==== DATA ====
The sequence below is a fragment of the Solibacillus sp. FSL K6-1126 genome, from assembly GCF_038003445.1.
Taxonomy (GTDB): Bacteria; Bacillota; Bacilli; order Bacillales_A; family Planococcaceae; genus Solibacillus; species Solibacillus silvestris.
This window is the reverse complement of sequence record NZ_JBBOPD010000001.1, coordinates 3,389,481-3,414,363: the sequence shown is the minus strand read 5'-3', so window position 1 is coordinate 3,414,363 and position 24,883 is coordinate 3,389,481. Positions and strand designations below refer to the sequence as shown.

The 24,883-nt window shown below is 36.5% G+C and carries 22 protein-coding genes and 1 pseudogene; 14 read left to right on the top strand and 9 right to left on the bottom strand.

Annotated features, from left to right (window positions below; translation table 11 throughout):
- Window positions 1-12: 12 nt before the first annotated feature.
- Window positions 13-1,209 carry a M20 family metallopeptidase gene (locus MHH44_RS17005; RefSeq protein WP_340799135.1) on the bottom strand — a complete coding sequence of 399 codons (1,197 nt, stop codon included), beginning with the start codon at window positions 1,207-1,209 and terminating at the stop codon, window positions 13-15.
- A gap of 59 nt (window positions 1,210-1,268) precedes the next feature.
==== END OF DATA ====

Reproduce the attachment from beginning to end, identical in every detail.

The sequence below is a fragment of the Solibacillus sp. FSL K6-1126 genome, from assembly GCF_038003445.1.
Taxonomy (GTDB): Bacteria; Bacillota; Bacilli; order Bacillales_A; family Planococcaceae; genus Solibacillus; species Solibacillus silvestris.
This window is the reverse complement of sequence record NZ_JBBOPD010000001.1, coordinates 3,389,481-3,414,363: the sequence shown is the minus strand read 5'-3', so window position 1 is coordinate 3,414,363 and position 24,883 is coordinate 3,389,481. Positions and strand designations below refer to the sequence as shown.

The 24,883-nt window shown below is 36.5% G+C and carries 22 protein-coding genes and 1 pseudogene; 14 read left to right on the top strand and 9 right to left on the bottom strand.

Annotated features, from left to right (window positions below; translation table 11 throughout):
- Window positions 1-12: 12 nt before the first annotated feature.
- Window positions 13-1,209 carry a M20 family metallopeptidase gene (locus MHH44_RS17005; RefSeq protein WP_340799135.1) on the bottom strand — a complete coding sequence of 399 codons (1,197 nt, stop codon included), beginning with the start codon at window positions 1,207-1,209 and terminating at the stop codon, window positions 13-15.
- A gap of 59 nt (window positions 1,210-1,268) precedes the next feature.